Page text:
“Everything Everywhere All at Once” isn’t the first top film to have its debut long before awards season. But it is one of the few to go the distance.
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By Sarah Bahr
When “Everything Everywhere All at Once” made its debut last March at the South by Southwest film festival, followed by a nationwide release the next month, expectations were modest.
Maybe the quirky A24 film about a multiverse-jumping mother striving to finally connect with her daughter — and busting some martial arts moves along the way — would make some money. And then “hot dog fingers” mania happened. Seemingly overnight, TikTokers glommed on to the prompt “If the multiverse is real, I hope there’s one where …” and imagined alternate timelines for their lives. Moviegoers across the country flocked to see the film once, twice, nine times. But back in spring 2022, no one could have anticipated the movie’s best picture triumph at the Oscars on Sunday night.
Conventional wisdom has it that films released in the fall make stronger contenders. So when “Everything Everywhere” won, it joined a select group of films that were similarly released early — or early-ish — in a previous year, and that went on to capture the most coveted prize in Hollywood.
Here are nine times a release in spring or summer — or, once, even in January — has gone on to win big.
A release early in the year was not viewed as a competitive disadvantage until the early 1990s, when the former Hollywood producer Harvey Weinstein’s guerilla-style efforts on behalf of smaller indie films like “The Crying Game” (1992) and “Il Postino” (1995) kicked off the modern era of Oscar campaigning. The World War II-set romantic drama “Casablanca” was actually in good company among the 10 best picture contenders: All but three were released between January and August.
‘The Greatest Show on Earth’
In the 1950s, it was common for best picture winners to also be box-office behemoths. “The Greatest Show on Earth,” Cecil B. DeMille’s 152-minute circus extravaganza, became the highest-grossing film of the year in 1952, thanks to its extended stay in theaters.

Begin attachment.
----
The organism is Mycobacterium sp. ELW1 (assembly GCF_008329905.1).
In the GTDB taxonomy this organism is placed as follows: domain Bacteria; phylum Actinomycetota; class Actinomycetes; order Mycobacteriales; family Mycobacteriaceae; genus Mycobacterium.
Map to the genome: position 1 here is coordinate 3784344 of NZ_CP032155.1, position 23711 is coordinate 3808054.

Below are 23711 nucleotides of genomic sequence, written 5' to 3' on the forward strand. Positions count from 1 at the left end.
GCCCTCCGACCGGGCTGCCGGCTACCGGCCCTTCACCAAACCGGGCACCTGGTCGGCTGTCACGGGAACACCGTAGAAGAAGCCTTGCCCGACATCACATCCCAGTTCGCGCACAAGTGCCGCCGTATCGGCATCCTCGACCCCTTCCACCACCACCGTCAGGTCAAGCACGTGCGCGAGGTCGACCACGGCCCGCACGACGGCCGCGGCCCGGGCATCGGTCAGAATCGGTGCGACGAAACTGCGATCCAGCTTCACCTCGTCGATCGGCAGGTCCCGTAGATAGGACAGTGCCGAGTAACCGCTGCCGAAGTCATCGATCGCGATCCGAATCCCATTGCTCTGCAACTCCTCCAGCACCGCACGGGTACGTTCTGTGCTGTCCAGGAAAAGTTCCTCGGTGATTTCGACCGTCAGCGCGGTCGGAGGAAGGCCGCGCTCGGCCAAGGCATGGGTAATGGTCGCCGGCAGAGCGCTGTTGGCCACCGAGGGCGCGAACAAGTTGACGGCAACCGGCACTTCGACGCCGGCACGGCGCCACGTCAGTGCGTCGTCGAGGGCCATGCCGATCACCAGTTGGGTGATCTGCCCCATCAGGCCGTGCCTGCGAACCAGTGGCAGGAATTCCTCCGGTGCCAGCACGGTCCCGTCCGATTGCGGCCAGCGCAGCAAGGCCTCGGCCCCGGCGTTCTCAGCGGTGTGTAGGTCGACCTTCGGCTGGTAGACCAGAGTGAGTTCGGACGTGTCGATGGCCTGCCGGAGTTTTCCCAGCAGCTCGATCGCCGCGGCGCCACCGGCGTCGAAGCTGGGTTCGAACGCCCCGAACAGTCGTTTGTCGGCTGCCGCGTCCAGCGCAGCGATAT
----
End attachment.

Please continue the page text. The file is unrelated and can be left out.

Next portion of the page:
‘The Sound of Music’
David Lean’s epic romance “Doctor Zhivago,” a December release, was the favorite after he won best director for his previous two movies (“The Bridge on the River Kwai” from 1957 and “Lawrence of Arabia” from 1962). But audiences loved Maria — “The Sound of Music” became the highest-grossing film of 1965 — and the film won five statuettes, including best picture.
The only X-rated film to ever win best picture hit theaters long before the four other best picture contenders. The idea of releasing awards contenders as close as possible to the date of the ceremony — just before the eligibility cutoff at the end of the previous year — so they’d be top of mind for voters was just beginning to take hold and would become common in the 1980s.
Paramount brass locked horns with the director Francis Ford Coppola on every major decision, and the studio chief at the time, Robert Evans, fought to push the film’s original Christmas 1971 release to the spring to force Coppola to do another edit. (That made the film, which runs nearly three hours, even longer!) To be fair, “The Godfather” would have been Oscars catnip no matter when it was released.
‘The Silence of the Lambs’
Like “Everything Everywhere All at Once,” “The Silence of the Lambs” was bolstered by huge word of mouth and strong reviews. The cannibalistic thriller — still the only horror movie to win best picture — topped the box office for five consecutive weeks after it was released in February 1991. Then it hit VHS just before Halloween, vaulting it back onto voters’ radar.
This crowd-pleasing baby boomer tale was up against a stacked lineup of best picture nominees that included “Pulp Fiction” and “The Shawshank Redemption.” But moviegoers had embraced the tale of Tom Hanks’s kindhearted Alabamian, and it spent the summer hovering at or near the top of the box office, a run that Oscar voters surely noted.
The divisive, Los Angeles-set race-relations drama pulled off one of the biggest upsets in Oscar history. The gay western “Brokeback Mountain” was an early front-runner and theories abound about why voters gave its filmmaker, Ang Lee, the best director Oscar but the top prize to Paul Haggis’s urban drama. In hindsight the win wasn’t exactly definitive. In 2012, Film Comment named “Crash” the worst best-picture winner of all time.
‘The Hurt Locker’
“The Hurt Locker,” Kathryn Bigelow’s low-budget American war thriller, had a slow rollout in theaters, going from four to 535 by the end of July. But it racked up strong performances at precursor award shows leading into the Oscars.
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